Introduction to Markup Languages
This section provides an introduction to two markup languages.
- XML: a general-purpose markup language (simple and regular)
- HTML: special-purpose markup language for Web documents (arose in a quirky irregular form, has gradually become more clean)
As opposed to a plain text file with .TXT file extension, markup languages enable a way to format text.
Markup tags provide additional information about the text display, such as:
- How to display it (
<ul>for unordered lists)
- What is the meaning of the text (
<h1>means top-level heading,
<button>means a graphical button that can be clicked with the mouse)
- Embedding non-text items such as images, videos, etc
Markup languages have been around since the 1960s, reinvented several times in the 70s and 80s, and became widespread by the late 1980’s. Before XML each person/group had their own custom format, there was no industry standard. Thus there were also limited tools for managing data.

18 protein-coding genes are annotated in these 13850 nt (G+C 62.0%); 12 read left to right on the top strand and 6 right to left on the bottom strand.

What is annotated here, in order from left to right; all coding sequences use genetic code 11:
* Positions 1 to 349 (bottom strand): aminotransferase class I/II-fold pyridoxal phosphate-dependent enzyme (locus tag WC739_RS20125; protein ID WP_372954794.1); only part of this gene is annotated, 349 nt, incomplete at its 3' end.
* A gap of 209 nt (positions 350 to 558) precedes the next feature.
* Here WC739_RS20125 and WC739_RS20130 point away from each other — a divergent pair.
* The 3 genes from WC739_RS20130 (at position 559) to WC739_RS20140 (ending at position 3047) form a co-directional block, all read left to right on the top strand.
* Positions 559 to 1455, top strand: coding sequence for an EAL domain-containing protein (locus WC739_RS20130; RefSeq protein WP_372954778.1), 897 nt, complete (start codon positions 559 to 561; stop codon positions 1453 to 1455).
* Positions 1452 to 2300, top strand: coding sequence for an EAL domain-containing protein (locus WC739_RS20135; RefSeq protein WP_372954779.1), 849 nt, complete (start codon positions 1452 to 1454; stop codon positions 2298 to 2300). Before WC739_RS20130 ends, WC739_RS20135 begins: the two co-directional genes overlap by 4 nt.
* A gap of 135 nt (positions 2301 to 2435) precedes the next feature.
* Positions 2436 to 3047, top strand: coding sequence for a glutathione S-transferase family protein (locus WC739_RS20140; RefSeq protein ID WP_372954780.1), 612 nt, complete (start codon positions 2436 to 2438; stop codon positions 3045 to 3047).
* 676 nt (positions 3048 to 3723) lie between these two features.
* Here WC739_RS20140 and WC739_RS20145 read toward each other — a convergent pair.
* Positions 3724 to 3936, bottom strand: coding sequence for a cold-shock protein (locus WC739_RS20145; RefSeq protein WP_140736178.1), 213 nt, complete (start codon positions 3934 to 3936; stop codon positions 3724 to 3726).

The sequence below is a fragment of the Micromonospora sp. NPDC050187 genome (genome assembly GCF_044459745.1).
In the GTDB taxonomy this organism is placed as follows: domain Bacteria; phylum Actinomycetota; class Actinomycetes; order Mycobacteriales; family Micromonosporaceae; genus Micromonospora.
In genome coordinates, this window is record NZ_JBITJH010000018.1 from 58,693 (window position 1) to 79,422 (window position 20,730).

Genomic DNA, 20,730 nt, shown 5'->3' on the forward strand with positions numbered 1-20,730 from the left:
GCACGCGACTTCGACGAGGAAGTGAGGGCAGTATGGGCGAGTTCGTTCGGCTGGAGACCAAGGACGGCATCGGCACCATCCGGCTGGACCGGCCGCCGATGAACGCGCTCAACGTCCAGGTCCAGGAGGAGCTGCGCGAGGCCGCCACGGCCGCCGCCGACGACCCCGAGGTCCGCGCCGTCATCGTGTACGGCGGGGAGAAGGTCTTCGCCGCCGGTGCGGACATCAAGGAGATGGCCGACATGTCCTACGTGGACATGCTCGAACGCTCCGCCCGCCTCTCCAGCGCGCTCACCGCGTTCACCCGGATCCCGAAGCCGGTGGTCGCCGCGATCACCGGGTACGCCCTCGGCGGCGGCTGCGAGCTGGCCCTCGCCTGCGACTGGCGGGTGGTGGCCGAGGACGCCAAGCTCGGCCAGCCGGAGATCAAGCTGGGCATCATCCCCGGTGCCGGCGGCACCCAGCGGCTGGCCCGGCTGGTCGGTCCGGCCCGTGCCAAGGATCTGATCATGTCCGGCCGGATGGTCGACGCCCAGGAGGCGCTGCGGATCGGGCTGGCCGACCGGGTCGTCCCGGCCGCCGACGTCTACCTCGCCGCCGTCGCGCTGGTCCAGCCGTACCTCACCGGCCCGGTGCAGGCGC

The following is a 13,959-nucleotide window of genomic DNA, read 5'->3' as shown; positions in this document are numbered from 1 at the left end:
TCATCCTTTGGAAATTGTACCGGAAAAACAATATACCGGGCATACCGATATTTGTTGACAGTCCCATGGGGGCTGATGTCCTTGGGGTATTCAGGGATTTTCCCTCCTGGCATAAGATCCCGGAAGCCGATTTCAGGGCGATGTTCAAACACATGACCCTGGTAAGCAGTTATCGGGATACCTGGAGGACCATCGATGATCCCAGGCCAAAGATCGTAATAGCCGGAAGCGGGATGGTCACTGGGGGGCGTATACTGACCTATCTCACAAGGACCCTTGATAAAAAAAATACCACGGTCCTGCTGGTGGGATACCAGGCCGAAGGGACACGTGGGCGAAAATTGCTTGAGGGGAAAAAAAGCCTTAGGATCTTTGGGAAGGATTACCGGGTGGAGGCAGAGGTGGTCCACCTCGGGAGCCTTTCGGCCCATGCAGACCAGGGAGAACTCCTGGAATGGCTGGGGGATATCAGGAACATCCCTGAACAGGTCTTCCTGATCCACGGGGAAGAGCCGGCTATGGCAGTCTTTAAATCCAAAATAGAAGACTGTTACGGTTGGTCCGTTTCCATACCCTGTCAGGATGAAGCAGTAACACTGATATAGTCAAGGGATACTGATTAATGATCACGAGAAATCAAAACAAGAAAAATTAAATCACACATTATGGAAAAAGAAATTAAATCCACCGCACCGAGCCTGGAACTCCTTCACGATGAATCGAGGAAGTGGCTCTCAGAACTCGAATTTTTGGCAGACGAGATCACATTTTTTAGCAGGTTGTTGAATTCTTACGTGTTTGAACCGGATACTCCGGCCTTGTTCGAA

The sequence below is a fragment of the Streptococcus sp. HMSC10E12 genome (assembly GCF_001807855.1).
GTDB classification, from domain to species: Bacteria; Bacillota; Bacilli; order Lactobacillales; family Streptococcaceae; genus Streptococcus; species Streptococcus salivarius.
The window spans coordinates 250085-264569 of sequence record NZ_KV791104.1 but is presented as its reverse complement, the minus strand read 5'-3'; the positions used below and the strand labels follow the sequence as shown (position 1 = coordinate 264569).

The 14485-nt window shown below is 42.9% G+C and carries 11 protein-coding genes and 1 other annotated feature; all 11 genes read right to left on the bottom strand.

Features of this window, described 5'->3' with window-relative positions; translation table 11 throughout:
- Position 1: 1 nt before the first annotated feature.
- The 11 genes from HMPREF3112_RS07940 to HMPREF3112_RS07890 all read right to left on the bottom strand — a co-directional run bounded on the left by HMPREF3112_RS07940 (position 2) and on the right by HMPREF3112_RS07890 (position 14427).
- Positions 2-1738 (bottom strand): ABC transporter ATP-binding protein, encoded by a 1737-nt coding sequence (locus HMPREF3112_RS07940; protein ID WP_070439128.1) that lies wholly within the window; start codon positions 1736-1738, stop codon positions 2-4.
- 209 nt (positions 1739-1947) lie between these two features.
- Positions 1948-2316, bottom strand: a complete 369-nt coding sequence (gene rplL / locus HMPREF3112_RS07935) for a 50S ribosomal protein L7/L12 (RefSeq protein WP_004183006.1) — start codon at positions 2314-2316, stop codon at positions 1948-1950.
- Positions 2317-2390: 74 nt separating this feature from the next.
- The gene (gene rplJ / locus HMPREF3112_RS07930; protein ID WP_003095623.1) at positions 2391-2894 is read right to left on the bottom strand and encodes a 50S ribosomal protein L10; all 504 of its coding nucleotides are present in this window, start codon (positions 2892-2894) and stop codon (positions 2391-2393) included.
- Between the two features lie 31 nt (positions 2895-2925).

Which version to use?
These days, HTML could refer to HTML or XHTML or HTML5.
HTML5 is the most common choice. XHTML is a better choice if choosing between HTML and XHTML, but in most general cases it won’t matter too much. Try to use XHTML when you don’t know which to choose. To choose, you’d specify at the top of an html file the doctype. Note that each of these versions have slight variations. Read HTML vs HTML5 vs XHTML: Understanding the Difference.